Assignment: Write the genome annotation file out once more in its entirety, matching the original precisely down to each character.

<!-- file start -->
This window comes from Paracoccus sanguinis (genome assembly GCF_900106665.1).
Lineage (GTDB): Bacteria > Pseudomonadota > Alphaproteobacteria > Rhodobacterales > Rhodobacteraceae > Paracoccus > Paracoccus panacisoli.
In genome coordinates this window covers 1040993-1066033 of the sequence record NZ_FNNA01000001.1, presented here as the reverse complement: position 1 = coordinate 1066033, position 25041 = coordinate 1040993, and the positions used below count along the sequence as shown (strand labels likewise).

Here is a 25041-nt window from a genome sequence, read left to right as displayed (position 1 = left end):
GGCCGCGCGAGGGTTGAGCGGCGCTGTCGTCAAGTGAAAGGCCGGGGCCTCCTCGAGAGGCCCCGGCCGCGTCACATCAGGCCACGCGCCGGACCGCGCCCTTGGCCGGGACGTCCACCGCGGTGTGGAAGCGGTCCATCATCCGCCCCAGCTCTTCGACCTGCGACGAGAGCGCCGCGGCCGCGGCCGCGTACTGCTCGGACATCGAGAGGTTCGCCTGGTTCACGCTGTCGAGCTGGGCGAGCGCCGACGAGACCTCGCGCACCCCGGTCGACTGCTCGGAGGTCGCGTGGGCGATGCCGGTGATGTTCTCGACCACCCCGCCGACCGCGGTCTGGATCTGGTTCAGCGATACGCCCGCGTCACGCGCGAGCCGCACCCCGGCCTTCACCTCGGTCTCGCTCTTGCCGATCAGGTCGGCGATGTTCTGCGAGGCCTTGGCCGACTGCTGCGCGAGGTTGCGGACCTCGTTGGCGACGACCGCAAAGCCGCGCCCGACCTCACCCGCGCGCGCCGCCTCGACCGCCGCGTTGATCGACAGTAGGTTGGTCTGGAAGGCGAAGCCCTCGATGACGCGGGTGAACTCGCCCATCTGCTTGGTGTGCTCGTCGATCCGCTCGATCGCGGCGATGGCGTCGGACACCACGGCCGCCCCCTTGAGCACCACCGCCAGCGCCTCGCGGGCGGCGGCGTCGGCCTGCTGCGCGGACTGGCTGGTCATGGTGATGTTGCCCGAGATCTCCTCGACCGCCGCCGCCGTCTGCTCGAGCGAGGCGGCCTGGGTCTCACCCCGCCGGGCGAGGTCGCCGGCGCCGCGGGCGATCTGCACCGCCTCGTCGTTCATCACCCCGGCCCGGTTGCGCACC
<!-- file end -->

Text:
This window comes from Paracoccus sanguinis (genome assembly GCF_900106665.1).
Lineage (GTDB): Bacteria > Pseudomonadota > Alphaproteobacteria > Rhodobacterales > Rhodobacteraceae > Paracoccus > Paracoccus panacisoli.
In genome coordinates this window covers 1040993-1066033 of the sequence record NZ_FNNA01000001.1, presented here as the reverse complement: position 1 = coordinate 1066033, position 25041 = coordinate 1040993, and the positions used below count along the sequence as shown (strand labels likewise).

Here is a 25041-nt window from a genome sequence, read left to right as displayed (position 1 = left end):
GGCCGCGCGAGGGTTGAGCGGCGCTGTCGTCAAGTGAAAGGCCGGGGCCTCCTCGAGAGGCCCCGGCCGCGTCACATCAGGCCACGCGCCGGACCGCGCCCTTGGCCGGGACGTCCACCGCGGTGTGGAAGCGGTCCATCATCCGCCCCAGCTCTTCGACCTGCGACGAGAGCGCCGCGGCCGCGGCCGCGTACTGCTCGGACATCGAGAGGTTCGCCTGGTTCACGCTGTCGAGCTGGGCGAGCGCCGACGAGACCTCGCGCACCCCGGTCGACTGCTCGGAGGTCGCGTGGGCGATGCCGGTGATGTTCTCGACCACCCCGCCGACCGCGGTCTGGATCTGGTTCAGCGATACGCCCGCGTCACGCGCGAGCCGCACCCCGGCCTTCACCTCGGTCTCGCTCTTGCCGATCAGGTCGGCGATGTTCTGCGAGGCCTTGGCCGACTGCTGCGCGAGGTTGCGGACCTCGTTGGCGACGACCGCAAAGCCGCGCCCGACCTCACCCGCGCGCGCCGCCTCGACCGCCGCGTTGATCGACAGTAGGTTGGTCTGGAAGGCGAAGCCCTCGATGACGCGGGTGAACTCGCCCATCTGCTTGGTGTGCTCGTCGATCCGCTCGATCGCGGCGATGGCGTCGGACACCACGGCCGCCCCCTTGAGCACCACCGCCAGCGCCTCGCGGGCGGCGGCGTCGGCCTGCTGCGCGGACTGGCTGGTCATGGTGATGTTGCCCGAGATCTCCTCGACCGCCGCCGCCGTCTGCTCGAGCGAGGCGGCCTGGGTCTCACCCCGCCGGGCGAGGTCGCCGGCGCCGCGGGCGATCTGCACCGCCTCGTCGTTCATCACCCCGGCCCGGTTGCGCACC